When we define the term 'government' in syntax, we should exclude the interfering nodes which asymmetically c-command node B.Why can't we allow asymmetrical c-command while we accept symmetrical c-command? In other words, why should we allow the interfering nodes which symmetrically c-command B? Please let me know, please. :)

  • Looks like homework ;) Unless you show some effort of your own and tell us what you have come up with yourself, people are unlikely to put in any effort themselves.
    – robert
    Oct 12, 2014 at 13:25
  • 1
    The actual reason is that somebody said so once in their MIT dissertation and it became part of canonical wisdom. But nobody remembers who said it, or when, or why, nor cares that the arguments no longer make sense in modern theories. It's just the Way Things Are, that's all. Resistance is futile; you will accept symmetric c-command.
    – jlawler
    Oct 12, 2014 at 15:21
  • I do not understand the question, but I support jlawler's comment. Any syntax course that is building on c-command in our modern times is ignoring the fact that c-command has been demonstrated as much less than insightful in numerous ways by many, concerning numerous phenomena of syntax (binding, scope, etc.). The reason c-command survives can only be explained in terms of institutional authority and the laziness of many living syntacticians. Oct 13, 2014 at 4:01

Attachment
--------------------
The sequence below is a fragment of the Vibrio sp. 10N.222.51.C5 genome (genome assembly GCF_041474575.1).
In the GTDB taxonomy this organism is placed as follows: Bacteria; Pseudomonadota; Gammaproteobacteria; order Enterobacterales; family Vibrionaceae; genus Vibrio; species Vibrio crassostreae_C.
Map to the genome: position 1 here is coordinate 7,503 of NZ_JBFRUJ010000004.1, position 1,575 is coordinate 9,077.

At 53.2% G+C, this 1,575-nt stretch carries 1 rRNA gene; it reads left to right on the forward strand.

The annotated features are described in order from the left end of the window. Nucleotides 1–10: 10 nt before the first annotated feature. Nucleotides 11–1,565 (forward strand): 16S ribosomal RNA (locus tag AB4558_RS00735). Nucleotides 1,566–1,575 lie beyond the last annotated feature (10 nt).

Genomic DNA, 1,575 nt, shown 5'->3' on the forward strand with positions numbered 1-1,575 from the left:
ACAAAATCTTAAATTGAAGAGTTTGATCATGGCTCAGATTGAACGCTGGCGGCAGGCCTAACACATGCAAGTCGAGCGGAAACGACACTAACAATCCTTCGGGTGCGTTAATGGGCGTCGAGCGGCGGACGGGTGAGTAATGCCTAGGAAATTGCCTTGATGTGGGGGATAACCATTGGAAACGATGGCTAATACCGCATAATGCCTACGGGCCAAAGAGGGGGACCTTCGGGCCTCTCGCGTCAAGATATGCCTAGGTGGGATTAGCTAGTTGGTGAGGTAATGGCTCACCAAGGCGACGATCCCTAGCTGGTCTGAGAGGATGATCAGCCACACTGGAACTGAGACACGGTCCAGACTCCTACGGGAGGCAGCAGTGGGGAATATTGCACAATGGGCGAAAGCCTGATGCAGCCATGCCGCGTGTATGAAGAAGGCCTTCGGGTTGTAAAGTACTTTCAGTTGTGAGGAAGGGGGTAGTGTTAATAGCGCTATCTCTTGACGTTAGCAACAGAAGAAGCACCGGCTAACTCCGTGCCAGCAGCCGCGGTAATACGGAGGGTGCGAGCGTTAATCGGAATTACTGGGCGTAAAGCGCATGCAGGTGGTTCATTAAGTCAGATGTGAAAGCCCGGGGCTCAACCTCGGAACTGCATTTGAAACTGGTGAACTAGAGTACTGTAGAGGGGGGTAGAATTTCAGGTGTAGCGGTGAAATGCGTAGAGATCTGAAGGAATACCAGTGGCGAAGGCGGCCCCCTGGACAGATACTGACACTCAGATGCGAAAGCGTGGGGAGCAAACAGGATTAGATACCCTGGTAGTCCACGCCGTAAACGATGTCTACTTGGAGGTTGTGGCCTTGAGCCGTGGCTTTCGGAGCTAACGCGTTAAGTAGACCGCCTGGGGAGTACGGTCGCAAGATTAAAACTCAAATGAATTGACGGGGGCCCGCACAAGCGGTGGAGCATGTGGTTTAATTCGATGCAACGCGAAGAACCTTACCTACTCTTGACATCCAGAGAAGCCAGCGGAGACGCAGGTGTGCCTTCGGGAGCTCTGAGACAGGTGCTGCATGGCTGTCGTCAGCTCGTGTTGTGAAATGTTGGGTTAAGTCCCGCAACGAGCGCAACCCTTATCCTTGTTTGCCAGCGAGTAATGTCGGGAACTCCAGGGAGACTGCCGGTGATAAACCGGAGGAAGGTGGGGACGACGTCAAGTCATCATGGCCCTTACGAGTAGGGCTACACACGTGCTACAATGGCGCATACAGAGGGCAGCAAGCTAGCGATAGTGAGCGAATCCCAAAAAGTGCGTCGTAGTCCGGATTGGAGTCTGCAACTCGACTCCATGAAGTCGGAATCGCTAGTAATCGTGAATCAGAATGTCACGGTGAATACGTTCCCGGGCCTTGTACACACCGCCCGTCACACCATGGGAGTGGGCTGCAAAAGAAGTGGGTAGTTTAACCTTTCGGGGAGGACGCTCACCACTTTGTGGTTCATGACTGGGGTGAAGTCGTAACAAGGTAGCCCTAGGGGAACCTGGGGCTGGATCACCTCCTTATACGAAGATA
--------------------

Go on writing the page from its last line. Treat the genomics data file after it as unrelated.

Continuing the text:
1 Answer 1


I have troubles parsing the question unambiguously. My answer assumes the question means "Why are symmetrical c-commanding nodes not barriers to government whereas asymmetrically c-commanding nodes are (potentially) barriers to government?" but I encourage you to rewrite the question with more details in case I misunderstood.

Under this assumption, the historically accurate answer was that this was a pure stipulation based on the fact that such an ad hoc fix gets the case assignment and binding properties right. The main problem with allowing symmetrical c-commanding nodes as barriers is the inherent ambiguity this involves: since binary trees have no ordering (so that their common drawing is deceptive), it would be impossible to define which node is a barrier for the other in the generic situation were symmetric c-commanding nodes to be allowed.

However, such stipulations should always be regarded with great skepticism and accordingly a good deal of works in that branch of syntax in the last 30 years has been devoted to eliminate them (the impetus behind the so-called minimalist program). Within the framework of minimalist syntax, the answer to your question follows from the data structure of the syntactic objects constructed by Merge, as I encourage you to work out for yourself (or ask about).

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